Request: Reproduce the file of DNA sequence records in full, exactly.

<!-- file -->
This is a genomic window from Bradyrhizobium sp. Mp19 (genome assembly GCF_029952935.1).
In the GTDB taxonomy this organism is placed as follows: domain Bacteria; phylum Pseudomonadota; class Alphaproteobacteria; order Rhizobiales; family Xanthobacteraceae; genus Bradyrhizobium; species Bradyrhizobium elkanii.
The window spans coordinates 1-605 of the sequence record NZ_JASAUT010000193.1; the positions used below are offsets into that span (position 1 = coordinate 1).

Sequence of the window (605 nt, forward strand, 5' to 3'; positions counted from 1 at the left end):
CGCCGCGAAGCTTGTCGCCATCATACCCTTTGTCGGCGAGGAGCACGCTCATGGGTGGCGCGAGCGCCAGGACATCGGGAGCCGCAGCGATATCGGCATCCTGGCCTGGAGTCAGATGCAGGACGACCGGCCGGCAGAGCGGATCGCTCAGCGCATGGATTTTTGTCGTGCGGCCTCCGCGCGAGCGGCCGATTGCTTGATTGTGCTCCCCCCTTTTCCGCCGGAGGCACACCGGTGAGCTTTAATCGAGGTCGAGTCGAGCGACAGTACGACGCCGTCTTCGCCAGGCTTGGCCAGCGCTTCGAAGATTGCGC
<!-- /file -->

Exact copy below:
This is a genomic window from Bradyrhizobium sp. Mp19 (genome assembly GCF_029952935.1).
In the GTDB taxonomy this organism is placed as follows: domain Bacteria; phylum Pseudomonadota; class Alphaproteobacteria; order Rhizobiales; family Xanthobacteraceae; genus Bradyrhizobium; species Bradyrhizobium elkanii.
The window spans coordinates 1-605 of the sequence record NZ_JASAUT010000193.1; the positions used below are offsets into that span (position 1 = coordinate 1).

Sequence of the window (605 nt, forward strand, 5' to 3'; positions counted from 1 at the left end):
CGCCGCGAAGCTTGTCGCCATCATACCCTTTGTCGGCGAGGAGCACGCTCATGGGTGGCGCGAGCGCCAGGACATCGGGAGCCGCAGCGATATCGGCATCCTGGCCTGGAGTCAGATGCAGGACGACCGGCCGGCAGAGCGGATCGCTCAGCGCATGGATTTTTGTCGTGCGGCCTCCGCGCGAGCGGCCGATTGCTTGATTGTGCTCCCCCCTTTTCCGCCGGAGGCACACCGGTGAGCTTTAATCGAGGTCGAGTCGAGCGACAGTACGACGCCGTCTTCGCCAGGCTTGGCCAGCGCTTCGAAGATTGCGC